1997 was the bicentennial of the birth of the Italian priest, theologian, political reformer, and philosopher, Antonio Rosmini. During a time marked by ferment against the established order, Rosmini dedicated his life to reconciling Roman Catholic teaching with modern philosophical and political thought. He sought to harmonize old and new ideas by showing how any true development depends on growth from basic, immutable principles. His bold project made him a controversial figure both inside and outside the church.
Rosmini firmly grounded law and politics in the dignity of the human person. According to him, freedom and private property were necessary consequences of man’s dignity and therefore needed to be protected. Rosmini considered freedom to be the power each person has to use all of his talents and resources, and property to be the union of goods with human personality, physically, intellectually, and morally.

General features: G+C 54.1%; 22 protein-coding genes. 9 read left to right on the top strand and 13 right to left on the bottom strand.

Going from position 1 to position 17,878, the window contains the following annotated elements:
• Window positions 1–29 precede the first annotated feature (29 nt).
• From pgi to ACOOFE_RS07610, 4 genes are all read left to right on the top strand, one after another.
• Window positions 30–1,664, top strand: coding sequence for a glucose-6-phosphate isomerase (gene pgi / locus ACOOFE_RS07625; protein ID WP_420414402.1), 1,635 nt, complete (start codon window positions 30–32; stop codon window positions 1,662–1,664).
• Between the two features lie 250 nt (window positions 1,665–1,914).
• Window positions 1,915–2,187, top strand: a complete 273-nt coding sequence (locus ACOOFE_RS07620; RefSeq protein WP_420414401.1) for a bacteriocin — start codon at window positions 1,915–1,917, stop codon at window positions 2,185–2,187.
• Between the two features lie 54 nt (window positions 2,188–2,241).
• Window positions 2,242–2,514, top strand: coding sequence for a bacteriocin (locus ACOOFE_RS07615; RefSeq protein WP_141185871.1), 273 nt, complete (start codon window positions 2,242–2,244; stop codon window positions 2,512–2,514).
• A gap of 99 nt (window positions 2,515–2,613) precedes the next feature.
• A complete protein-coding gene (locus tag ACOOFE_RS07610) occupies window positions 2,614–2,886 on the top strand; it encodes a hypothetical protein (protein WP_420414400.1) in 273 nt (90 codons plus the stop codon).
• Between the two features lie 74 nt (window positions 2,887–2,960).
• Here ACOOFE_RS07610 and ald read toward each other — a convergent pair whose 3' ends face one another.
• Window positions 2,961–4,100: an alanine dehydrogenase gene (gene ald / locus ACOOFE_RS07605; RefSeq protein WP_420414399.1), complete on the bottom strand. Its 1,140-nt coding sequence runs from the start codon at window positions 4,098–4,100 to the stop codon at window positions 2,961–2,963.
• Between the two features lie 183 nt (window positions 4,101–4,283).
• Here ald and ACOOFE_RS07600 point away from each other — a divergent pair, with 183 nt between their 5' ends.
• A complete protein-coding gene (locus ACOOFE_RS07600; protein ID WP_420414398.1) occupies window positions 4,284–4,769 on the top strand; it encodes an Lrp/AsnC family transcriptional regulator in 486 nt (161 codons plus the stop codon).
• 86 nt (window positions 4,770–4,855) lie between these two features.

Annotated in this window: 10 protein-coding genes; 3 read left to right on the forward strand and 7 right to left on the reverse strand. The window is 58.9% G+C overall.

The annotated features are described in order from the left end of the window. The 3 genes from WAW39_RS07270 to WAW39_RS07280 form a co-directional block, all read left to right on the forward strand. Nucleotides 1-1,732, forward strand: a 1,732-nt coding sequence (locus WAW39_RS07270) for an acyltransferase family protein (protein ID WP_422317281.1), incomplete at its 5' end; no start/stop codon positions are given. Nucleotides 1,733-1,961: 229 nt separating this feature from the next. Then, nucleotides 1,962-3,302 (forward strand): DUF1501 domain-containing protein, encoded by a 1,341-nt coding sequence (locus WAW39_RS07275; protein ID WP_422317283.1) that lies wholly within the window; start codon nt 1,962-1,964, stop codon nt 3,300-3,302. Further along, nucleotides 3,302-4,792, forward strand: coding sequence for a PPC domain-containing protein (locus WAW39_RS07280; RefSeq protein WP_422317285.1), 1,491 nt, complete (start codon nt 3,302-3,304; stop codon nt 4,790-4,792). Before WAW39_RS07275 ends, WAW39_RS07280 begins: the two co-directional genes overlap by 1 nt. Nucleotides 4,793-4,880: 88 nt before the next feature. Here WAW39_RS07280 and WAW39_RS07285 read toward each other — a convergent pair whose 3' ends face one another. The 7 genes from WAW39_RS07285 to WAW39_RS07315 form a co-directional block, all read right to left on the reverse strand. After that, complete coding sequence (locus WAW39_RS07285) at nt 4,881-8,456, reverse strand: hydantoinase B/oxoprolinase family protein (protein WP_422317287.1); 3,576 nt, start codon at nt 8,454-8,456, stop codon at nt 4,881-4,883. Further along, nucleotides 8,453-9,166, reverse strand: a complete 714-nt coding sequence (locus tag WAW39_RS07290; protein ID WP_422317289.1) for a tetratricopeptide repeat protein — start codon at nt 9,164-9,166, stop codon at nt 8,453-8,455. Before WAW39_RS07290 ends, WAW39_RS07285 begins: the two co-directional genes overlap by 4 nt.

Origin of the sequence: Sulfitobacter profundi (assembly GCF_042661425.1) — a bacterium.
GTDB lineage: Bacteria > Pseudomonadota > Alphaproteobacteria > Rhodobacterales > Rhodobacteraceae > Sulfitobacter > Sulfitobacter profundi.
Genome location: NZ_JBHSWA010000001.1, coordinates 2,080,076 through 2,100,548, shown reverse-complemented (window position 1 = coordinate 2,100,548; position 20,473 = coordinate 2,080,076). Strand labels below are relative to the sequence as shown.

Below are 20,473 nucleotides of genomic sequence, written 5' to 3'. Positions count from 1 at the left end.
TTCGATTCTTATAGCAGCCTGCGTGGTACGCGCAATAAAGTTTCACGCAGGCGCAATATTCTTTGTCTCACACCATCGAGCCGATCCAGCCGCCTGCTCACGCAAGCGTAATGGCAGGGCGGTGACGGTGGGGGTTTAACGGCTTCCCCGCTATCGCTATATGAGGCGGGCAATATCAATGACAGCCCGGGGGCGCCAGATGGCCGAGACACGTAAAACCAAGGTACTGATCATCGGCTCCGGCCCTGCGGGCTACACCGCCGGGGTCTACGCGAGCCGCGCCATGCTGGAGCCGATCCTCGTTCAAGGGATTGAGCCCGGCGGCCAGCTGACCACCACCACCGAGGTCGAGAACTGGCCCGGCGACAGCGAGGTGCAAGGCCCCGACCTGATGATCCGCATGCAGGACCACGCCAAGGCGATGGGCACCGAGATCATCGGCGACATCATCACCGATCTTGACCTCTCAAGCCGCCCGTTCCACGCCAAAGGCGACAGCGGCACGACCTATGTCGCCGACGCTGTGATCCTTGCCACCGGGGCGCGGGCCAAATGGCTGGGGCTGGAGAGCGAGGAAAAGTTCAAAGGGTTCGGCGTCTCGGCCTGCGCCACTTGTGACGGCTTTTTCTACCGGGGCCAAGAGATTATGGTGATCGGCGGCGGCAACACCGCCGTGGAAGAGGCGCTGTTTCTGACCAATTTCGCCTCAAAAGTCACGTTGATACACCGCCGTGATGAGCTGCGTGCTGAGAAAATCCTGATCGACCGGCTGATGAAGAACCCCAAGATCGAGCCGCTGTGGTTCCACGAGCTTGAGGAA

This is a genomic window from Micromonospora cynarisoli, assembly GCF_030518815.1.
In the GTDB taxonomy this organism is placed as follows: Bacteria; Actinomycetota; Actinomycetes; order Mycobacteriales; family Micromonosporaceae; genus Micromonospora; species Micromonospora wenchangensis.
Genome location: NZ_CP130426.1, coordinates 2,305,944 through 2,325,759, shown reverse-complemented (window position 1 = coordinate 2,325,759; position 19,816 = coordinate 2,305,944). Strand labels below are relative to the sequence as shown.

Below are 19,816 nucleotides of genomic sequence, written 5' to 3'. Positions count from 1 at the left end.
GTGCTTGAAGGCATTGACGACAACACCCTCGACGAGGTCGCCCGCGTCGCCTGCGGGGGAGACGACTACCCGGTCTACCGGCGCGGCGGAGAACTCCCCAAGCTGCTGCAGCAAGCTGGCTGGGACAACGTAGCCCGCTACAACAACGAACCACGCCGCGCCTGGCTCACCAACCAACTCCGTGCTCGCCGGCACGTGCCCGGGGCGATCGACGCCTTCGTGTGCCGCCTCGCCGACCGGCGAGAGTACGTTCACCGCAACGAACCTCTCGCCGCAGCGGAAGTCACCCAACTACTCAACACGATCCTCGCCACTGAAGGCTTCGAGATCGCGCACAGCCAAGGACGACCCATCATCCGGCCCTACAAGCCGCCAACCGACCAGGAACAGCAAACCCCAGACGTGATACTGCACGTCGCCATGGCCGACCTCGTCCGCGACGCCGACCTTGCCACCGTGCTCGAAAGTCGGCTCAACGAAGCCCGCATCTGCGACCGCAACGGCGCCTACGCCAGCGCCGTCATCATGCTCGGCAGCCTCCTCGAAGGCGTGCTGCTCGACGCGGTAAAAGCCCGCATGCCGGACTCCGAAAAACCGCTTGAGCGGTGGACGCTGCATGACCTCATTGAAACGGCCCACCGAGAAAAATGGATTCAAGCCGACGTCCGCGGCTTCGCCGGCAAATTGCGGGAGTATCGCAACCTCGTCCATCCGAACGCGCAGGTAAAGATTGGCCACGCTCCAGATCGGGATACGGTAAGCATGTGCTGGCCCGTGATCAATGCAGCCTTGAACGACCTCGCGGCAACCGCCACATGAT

Such ideas led Rosmini to praise the conclusions of his contemporary, Alexis de Tocqueville, concerning democracy in America and to support the liberal elements of the Italian nationalist movement. He tried, to no avail, to persuade Pope Pius IX of the movement’s merits. Eventually, he fell into disfavor with the pope and with invading Austrian troops.
But time has led to his rehabilitation. A new Italian series on “The Great Liberals” has devoted its first edition to him–he will be followed by Mises, Hayek, and Tocqueville–and Pope John Paul II introduced his cause for canonization, the first step in what might eventually lead to his being declared a saint.
Sources: Rosmini: Priest, Philosopher, Patriot by Claude Leetham (Longmans, Green and Co, 1957), and The Life of Antonio Rosmini-Serbati by G. B. Pagani (Routledge & Sons, 1906).
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